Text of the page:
– Artificial Intelligence Impact Assessment: Each algorithmic model is tested prior to development and therefore also by means of an impact assessment. This consists not only of a Privacy Impact Assessment (PIA)6 but also of norms arising from other relevant laws and regulations and an ethical framework of standards, as for example proposed in the English report: ‘AI in the UK: ready, willing and able?’.7 In short: is it possible, is it allowed and do we want it? Finally, it is made explicit which possible undesirable effects could occur and how to deal with this.

– Governance: The case study funnel approach is mana­ged by evaluating, after each phase, whether the project is working towards the objectives set according to the guidelines. After each phase, an initiative can be stopped if there is not enough evidence for validation of the hypothesis or when there are privacy concerns, for example.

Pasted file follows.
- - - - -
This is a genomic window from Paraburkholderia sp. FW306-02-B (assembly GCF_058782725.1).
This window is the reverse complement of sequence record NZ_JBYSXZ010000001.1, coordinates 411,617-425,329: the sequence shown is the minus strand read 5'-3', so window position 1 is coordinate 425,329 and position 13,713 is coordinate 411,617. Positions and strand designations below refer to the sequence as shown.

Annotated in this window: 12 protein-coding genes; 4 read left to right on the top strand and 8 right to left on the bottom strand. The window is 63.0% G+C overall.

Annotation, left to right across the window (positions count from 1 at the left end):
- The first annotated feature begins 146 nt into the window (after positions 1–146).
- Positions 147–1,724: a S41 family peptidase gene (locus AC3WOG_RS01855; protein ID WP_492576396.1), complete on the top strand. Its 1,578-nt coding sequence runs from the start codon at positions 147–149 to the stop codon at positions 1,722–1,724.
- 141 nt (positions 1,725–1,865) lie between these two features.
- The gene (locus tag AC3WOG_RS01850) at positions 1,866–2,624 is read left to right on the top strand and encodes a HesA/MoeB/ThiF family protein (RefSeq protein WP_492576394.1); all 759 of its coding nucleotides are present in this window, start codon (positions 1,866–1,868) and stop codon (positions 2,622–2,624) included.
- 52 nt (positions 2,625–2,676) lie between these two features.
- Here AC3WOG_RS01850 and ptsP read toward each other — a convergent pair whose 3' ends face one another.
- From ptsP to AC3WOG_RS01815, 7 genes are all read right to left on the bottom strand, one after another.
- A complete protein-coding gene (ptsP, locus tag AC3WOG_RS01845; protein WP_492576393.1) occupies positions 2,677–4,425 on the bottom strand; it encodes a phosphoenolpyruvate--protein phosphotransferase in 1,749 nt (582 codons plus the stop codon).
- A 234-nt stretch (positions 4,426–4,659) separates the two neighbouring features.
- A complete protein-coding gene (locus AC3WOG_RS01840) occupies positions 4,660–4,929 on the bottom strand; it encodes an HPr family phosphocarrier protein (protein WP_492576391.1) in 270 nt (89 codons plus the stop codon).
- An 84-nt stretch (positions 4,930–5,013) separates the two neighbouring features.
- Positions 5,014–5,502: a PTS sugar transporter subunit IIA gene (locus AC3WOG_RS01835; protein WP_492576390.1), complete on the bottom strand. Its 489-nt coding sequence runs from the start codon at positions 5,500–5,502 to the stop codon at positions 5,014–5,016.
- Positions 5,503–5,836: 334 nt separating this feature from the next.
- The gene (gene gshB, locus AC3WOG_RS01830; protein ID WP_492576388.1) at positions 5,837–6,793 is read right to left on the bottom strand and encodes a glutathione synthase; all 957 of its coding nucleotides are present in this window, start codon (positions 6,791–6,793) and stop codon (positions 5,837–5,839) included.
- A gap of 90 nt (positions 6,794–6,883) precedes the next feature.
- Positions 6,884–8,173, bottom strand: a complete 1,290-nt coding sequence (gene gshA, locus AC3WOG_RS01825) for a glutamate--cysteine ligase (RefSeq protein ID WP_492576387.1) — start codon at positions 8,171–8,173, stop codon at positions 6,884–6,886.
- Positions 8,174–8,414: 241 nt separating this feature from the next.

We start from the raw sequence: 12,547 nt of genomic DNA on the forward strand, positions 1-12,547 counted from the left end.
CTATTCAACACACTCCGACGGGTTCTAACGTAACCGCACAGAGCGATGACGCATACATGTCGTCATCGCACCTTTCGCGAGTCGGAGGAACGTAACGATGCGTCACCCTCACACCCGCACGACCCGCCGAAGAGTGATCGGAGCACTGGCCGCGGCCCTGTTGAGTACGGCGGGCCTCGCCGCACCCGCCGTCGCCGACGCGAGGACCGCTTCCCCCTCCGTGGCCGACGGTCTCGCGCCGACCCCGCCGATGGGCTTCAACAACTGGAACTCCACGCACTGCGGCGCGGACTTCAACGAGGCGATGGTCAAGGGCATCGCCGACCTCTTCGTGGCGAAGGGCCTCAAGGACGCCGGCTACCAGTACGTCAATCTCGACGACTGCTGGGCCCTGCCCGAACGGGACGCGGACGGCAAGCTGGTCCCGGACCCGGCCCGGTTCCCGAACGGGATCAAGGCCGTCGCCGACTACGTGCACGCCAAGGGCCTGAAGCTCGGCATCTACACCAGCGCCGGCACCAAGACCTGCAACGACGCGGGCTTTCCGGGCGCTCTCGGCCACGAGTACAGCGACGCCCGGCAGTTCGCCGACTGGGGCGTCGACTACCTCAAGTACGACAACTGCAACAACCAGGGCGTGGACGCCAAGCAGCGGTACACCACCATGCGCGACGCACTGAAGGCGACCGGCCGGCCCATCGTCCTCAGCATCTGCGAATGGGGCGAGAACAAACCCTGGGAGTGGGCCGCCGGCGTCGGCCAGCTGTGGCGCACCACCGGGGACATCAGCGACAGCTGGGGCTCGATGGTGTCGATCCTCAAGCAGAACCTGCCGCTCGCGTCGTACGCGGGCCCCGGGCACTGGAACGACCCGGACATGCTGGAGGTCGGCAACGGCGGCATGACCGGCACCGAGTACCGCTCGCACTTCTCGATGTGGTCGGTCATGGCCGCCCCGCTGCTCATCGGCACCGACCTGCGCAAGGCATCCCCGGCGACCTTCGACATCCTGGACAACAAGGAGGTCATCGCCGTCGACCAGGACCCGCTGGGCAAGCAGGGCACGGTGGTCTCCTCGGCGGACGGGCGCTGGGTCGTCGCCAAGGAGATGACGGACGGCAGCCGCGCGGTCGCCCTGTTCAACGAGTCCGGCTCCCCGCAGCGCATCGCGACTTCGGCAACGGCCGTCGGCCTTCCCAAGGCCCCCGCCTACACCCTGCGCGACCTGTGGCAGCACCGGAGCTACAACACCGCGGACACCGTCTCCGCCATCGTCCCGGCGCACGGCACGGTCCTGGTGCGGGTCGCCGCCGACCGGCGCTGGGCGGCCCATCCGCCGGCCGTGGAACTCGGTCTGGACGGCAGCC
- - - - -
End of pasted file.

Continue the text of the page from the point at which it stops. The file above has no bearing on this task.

This approach not only ensures a transparent process within organizations. It also ensures transparency towards regulators, customers and citizens. Actively involving citizens and customers in the design and control of intelligent systems helps to ensure social acceptance; to maintain trust; and, to avoid unpleasant surprises at a later stage.

About the authors

Drs. Erik Hoorweg MCM is Vice President at Capgemini Invent, the innovation and strategy brand of the Capgemini Group. Erik is responsible for the Public Market sector and likes to discuss societal issues:


Martijn van de Ridder MSC works at Capgemini Insights & Data. Martijn is principal consultant and active in the field of (Business) Intelligence, Big Data & Analytics with a focus on public order and the security sector.


  5. Cathy Oneil, ‘Weapons of Math Destruction: How Big Data Increases Inequality and Threatens Democracy’, (Crown Publishing Group/Penguin Random House)